Blog by Dal Stanton
The Pipstar Standard 06 026 Dublin Sitter now on my worktable, is simply a cool looking pipe. I was attracted to it because of the Dublin Sitter shape eBay description and the grain had great potential. I like the lines and the very gentle bend of the stem flowing out of a rounded sitter heel. The pipe really doesn’t sit well as a sitter, but the flat rounded bottom is more for artistic consideration (as a French pipe) than utilitarian. I saw it on the eBay auction block from a seller in Akron, Ohio. My bid held true and the Pipstar Standard Dublin made its way to Bulgaria where I posted it in the ‘For “Pipe Dreamers” Only! online virtual ‘Help Me!’ baskets where pipe men and women commission pipes to be restored. These hopeful restorations benefit the Daughters of Bulgaria, the work in Bulgaria helping women and girls who have been trafficked and sexually exploited. This is where Nathan saw the Pipstar along with 3 other pipes he commissioned to benefit the Daughters. Here are pictures of the Pipstar Dublin Sitter that got his attention. The nomenclature is found stamped on the underside of the shank. The stamping reads ‘PiPstar’ bracketed, followed by ‘STANDARD’. Underneath this is stamped ’26 026’ which I assume is a shape number that I’m sure, will remain a mystery. The stem bears an interesting stamp of a ‘P’ and a miniature star to its right.There isn’t much information about the Pipstar name. Pipedia shows it to be a brand of C.J. Verguet Frères – a French factory in St. Claude that began in the 19th century. It also cites that,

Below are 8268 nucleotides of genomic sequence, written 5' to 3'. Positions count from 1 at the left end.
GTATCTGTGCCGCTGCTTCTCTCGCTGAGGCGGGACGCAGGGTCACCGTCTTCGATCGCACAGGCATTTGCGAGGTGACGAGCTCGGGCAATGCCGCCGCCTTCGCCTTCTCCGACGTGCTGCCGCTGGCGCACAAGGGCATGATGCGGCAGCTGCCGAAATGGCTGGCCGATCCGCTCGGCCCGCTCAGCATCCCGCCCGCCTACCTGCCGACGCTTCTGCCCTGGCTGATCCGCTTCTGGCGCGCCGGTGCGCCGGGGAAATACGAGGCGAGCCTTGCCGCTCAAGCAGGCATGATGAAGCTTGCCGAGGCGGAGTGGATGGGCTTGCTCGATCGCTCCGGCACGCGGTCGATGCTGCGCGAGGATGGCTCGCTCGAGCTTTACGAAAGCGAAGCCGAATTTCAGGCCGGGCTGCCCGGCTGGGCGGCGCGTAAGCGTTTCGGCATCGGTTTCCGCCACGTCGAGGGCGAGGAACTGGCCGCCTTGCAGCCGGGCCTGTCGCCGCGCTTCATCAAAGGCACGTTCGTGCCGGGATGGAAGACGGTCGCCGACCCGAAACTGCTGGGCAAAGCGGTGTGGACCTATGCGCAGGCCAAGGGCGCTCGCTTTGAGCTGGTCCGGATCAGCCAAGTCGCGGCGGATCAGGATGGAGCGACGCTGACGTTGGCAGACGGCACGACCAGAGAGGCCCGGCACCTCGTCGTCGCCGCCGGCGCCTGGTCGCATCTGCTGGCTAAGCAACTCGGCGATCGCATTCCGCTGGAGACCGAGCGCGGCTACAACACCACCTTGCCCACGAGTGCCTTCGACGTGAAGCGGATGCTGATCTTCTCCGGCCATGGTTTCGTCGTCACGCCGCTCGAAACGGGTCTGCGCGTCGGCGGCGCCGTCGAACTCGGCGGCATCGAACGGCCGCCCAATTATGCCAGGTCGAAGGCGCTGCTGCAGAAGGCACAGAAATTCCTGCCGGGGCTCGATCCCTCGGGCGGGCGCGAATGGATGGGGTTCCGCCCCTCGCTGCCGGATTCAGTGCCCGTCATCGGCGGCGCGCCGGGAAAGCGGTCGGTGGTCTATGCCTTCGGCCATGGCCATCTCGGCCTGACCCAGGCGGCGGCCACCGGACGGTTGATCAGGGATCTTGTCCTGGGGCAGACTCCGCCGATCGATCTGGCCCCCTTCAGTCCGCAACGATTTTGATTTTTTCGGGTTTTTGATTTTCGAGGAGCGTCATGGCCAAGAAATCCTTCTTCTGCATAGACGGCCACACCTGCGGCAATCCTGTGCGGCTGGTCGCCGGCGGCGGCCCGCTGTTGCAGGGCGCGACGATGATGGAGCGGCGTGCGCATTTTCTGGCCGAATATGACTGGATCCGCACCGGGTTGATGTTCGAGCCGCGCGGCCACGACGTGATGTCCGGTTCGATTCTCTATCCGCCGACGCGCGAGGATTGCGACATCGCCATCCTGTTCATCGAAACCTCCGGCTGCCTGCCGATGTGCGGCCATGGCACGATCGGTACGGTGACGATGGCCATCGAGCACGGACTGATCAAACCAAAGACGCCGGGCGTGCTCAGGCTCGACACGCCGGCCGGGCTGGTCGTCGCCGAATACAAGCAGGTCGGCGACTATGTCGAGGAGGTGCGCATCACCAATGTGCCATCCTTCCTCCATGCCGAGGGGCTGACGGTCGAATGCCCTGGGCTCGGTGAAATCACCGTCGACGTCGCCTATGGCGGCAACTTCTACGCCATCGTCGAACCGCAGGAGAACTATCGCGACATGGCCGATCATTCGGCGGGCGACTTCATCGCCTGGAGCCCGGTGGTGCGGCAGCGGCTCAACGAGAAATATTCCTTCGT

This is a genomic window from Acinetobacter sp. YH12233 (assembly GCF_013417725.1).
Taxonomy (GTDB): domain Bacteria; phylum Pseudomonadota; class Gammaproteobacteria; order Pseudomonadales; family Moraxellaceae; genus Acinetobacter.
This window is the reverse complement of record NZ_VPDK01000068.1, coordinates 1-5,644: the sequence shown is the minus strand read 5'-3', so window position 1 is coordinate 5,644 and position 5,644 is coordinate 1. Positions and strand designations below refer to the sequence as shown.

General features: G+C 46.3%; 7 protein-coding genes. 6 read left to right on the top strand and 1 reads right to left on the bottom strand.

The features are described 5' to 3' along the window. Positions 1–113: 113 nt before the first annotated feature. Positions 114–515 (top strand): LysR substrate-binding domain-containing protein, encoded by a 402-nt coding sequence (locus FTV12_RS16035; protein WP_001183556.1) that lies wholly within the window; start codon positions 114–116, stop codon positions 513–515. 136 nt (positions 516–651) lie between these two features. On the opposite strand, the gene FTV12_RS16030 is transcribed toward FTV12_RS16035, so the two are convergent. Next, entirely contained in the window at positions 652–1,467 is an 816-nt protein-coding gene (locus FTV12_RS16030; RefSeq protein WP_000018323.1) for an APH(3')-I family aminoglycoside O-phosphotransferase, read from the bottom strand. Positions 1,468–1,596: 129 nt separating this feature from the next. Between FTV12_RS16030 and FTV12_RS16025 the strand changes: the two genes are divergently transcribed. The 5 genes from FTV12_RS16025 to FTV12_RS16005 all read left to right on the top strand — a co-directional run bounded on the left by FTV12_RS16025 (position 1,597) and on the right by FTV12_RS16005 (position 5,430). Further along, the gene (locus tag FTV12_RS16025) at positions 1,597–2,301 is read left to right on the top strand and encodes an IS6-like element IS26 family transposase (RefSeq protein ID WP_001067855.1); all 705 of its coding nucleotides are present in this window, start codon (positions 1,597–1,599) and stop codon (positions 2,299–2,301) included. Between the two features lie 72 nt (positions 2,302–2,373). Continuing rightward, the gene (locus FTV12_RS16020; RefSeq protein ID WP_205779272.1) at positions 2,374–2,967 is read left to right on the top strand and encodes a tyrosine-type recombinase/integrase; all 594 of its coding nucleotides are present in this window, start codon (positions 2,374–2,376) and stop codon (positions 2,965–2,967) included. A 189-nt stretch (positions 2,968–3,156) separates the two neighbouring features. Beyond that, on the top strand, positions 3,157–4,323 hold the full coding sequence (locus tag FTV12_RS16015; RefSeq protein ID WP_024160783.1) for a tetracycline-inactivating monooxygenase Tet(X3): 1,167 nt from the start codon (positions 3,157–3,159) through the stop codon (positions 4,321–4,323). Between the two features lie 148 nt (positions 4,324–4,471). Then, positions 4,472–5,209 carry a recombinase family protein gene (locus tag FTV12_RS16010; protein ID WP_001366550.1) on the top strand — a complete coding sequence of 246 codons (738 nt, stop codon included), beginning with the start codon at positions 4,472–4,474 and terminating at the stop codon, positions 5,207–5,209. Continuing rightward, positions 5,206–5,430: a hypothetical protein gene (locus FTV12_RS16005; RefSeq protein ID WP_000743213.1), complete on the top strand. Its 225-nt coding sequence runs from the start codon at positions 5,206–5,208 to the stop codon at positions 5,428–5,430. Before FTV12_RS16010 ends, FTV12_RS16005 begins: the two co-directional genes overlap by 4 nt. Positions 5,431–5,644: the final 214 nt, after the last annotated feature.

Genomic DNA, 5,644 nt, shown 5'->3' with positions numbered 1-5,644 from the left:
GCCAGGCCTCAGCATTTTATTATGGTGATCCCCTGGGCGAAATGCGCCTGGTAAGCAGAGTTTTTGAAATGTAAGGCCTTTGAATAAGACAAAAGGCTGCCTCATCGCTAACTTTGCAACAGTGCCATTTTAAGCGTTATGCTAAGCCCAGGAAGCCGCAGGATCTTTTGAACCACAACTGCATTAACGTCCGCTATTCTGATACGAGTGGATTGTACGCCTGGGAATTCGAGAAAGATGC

More information was offered on pipephil.eu with a Pipstar panel stating that the company closed it’s doors in St. Claude in 1970. This let’s me know that the dating of the Pipstar on the table is at least that old. Now looking at the St. Claude, France, made Pipstar Dublin Sitter on the worktable, it appears to have originally had an Oxblood or red finish. Looking at the stummel there are a few blotches of what appears to be dye hanging on from former days. What’s interesting to me is that the brown leftover is attractive. I’ll be interested to see how the stummel cleans up. There are also nicks and scratches on the stummel from normal wear and usage. The chamber has thick cake buildup which will need to be cleaned out to allow fresh briar to emerge. This also allows inspection of the chamber walls to detect heating problems.The stem has thick oxidation which needs addressing. The picture from the eBay seller shows this very well. There is a bite compression on the lower bit, but overall, not in bad shape.Beginning the process of restoring and recommissioning this French Pipstar Standard, I clean the airway with pipe cleaners dipped in isopropyl 95%.Next, to begin addressing the deep, heavy oxidation on the entire stem, a ‘Soft-Scrub-like’ product called CIF, available here in Bulgaria, is used along with 000 steel wool. I use the steel wool and CIF to break up the oxidation with the hope that it enables the Before & After Deoxidizer soak to follow to be more productive. After a few hours, I fish out the Pipstar stem and clear the liquid from the airway with pipe cleaners wetted with isopropyl 95%. Cotton pads wetted with alcohol are also used to wipe away oxidation that has been raised.To help begin the conditioning process, paraffin oil, a mineral oil, is applied to the vulcanite stem. The stem is then put to the side to absorb the oil.After putting the stem to the side, I start the work on the stummel by cleaning the chamber of the cake build-up. I take a starting picture and using the Pipnet Reaming Kit, I go to work starting with the smallest blade head. I discover quickly that the conical Dublin chamber angles too sharply for a ‘regular’ reaming blade to traverse. Instead of pressing down on the blade head, which will cause a ‘reaming ridge’ I simply press toward the walls of the chamber to remove cake buildup. I use two blade heads in this manner and then switch to the Savinelli Fitsall tool to reach the narrower areas of the chamber. I also utilize an older, vintage Kleen Reem Pipe Tool which can close and expand the cutting blades orientation. It works well in the Dublin chamber! After cleaning the cake buildup, I wipe the chamber with a cotton pad wetted with isopropyl 95% to clear the carbon dust and examine the chamber. The chamber is healthy regarding heating and burning issues, but I detect what I was mindful of earlier – what I call a ‘reaming ridge’. Overzealous reaming when the chamber narrows to a tighter angle than the reaming blade can pass results in the blades cutting into the chamber wall above the floor of the chamber. Moving on to the cleaning of the external surface, undiluted Murphy’s Oil Soap is used with a cotton pad to scrub the smooth briar surface. I’m interested to see how the Oxblood spots fair in the cleaning. A brass bristled brush is also employed to clean the rim as well as my Winchester pocketknife to scrape some hard gunk carefully off the rim. Next, the stummel is transferred to the kitchen sink where the cleaning commences on the internals. Using shank brushes and anti-oil liquid dishwashing soap with warm water, I work on the internals of the pipe, scrubbing the mortise. After a thorough rinsing, the pipe is back on the worktable.After the cleaning, the Oxblood stained spots are as firm as ever hanging on while the rest of the briar surface is cleaning nicely. I’ll need to address these spots. I continue with the internal cleaning regimen using cotton buds and pipe cleaners wetted with isopropyl 95%. I also utilize a small dental spoon to scrape the internal walls and excavate old tars and oils. This helps a great deal. After some time, the buds and pipe cleaners begin to emerge lighter. I stop cleaning now to continue at the end of the workday with a kosher salt and alcohol soak to continue to clean and freshen the internal briar.I take another look at the Oxblood stains on the stummel. I first try rubbing alcohol on the spots, but this does not phase them. Next, using a cotton pad, acetone is applied to the stains and some color was raised on the cotton pad. In the end, I decide to put the stummel in a soak with acetone to break down the old dye. With the stummel soaking, I return to the stem. The lower bit has a small bite compression which I address using the heating method. I use a Bic lighter to paint the lower bit and as the vulcanite heats, the compression expands to regain its original condition, or closer to it. This compression responds well as the comparison of the pictures shows. Sanding should easily dispatch the compression.Next, using a flat needle file, the button lips on the upper and lower sides are refreshed. With 240 grade paper, the bit is sanded and the remaining compressions are dispatched.Using 240 grade paper, sanding is expanded over the entire stem to address latent oxidation. Not shown is the plastic disk I use to sand against to prevent shouldering the stem facing.Next, 600 grade paper is used to wet sand the stem followed by applying 000 grade steel wool. Throughout the sanding I’m mindful of the Pipstar stem stamping.Moving now to apply the full regimen of micromesh pads, using pads 1500 to 2400, I wet sand followed by dry sanding with pads 3200 to 4000 and 6000 to 12000. Between each set of 3 pads Obsidian Oil is applied to further condition and to prevent the development of oxidation. The stem pops! The stummel has been soaking in an acetone bath for a few hours. After fishing the stummel out of the acetone, steel wool helps in removing the Oxblood stain spots that lingered. It continued to need quite a bit of sanding from the steel wool but in the end, the stummel is now clean, natural briar. Due to this soak, there is no need to further soak the stummel with alcohol and kosher salt. To clean the stummel of the minor nicks and dents that comes through normal wear, and to freshen the surface, sanding sponges are used starting with the coarser sponge and graduating to the finer sponges. In total, 4 sponges are applied in sanding the briar surface. The pictures show the results after 4 sponges. The grain has started to make a nice appearance! Continuing with the external briar sanding and polishing, the full regimen of micromesh pads is applied. Beginning by wet sanding with pads 1500 to 2400, then dry sanding follows with pads 3200 to 4000 and 6000 to 12000. I reunite the St. Claude made Pipstar Standard Dublin stem and stummel to get a fresh look at the progress. It’s looking great! I’m at the point in the process where a decision is needed regarding whether to apply a dye to the briar surface or to leave the natural briar hue that is emerging through the process. The purpose of applying a dye, probably Light Brown, would be to bring more distinction to the dark grains and the lighter wood. Yet, the natural grain is rocking by itself. I decided to ask the expert – my wife. Without hesitation she said that this pipe needed no dye to help it. Decision made!Staying with the natural briar hue, next Mark Hoover’s (www.ibepen.com) Before & After Restoration Balm is applied. This is an excellent product Mark has produced that teases out and deepens the natural hues of the briar. Applying it now, I place a small amount on my fingers and word it into the briar. At the start, it has a cream-like texture but thickens as it’s worked into the briar surface. After applied, I set the stummel aside for 15 or so minutes while the Balm does its thing – the picture below is during this period. I then use a microfiber cloth dedicated to wiping off the excess Balm (and I use the cloth to refresh other pipes with a quick buffing) and then buff the surface. The results are as good as hoped!While the Restoration Balm was working on the stummel, the Pipstar stem also receives the treatment of Before & After Fine and Extra Fine Polishes. Starting with the Fine Polish, I apply the black oily liquid to the stem and work it in well. After some minutes, the excess polish is wiped off. Following this, the same process with the Extra Fine Polish is done. After some minutes, the excess is wiped off and the stem is buffed up with a microfiber cloth. These polishes continue the removal of oxidation and conditions the stem according to Mark’s billing.Before moving on to apply compound and wax, the Pipstar stem stamping needs refreshing. To do this, white acrylic paint is used. I place a small amount of paint onto the stamping and then I dob it dry using a cotton pad. Following this, the flat side of the toothpick is used to scrape the excess gently from the stem surface. The stamping is left refreshed with new paint. The star looks good! On the home stretch – after rejoining stem and stummel and mounting a cotton cloth buffing wheel on the Dremel set and 40% full power, Blue Diamond compound is applied to the pipe. After completing this, the pipe is wiped/buffed with a felt cloth to clean it of compound dust in preparation for application of the wax.Next, another cotton cloth buffing wheel is mounted on the Dremel at the same speed. A few coats of carnauba are then applied to stem and stummel. After application of the wax, a microfiber cloth is used to give the pipe a rigorous hand buffing to raise the shine and to disperse any wax that was not distributed.Wow! I’m pleased with the results! The French Pipstar Standard’s grain is beautiful as it climbs the Dublin bowl and swirls here and there with bird’s eye and flame formations. The original presentation of this pipe was with an Oxblood or reddish stain, but I believe the natural grain is much more appealing when the grain is as expressive as on this gently bent Dublin semi-Sitter. The rounded rim and the rounded heel complement each other and the gentle slight bend of the oval stem create an extremely attractive ensemble. This is the third of the 4 pipes that Nathan commissioned from the For “Pipe Dreamers” Only! online collection. He will have the first opportunity to acquire the French Pipstar Standard in The Pipe Steward Store benefitting the Daughters of Bulgaria – women and girls who have been trafficked and sexually exploited. Thanks for joining me!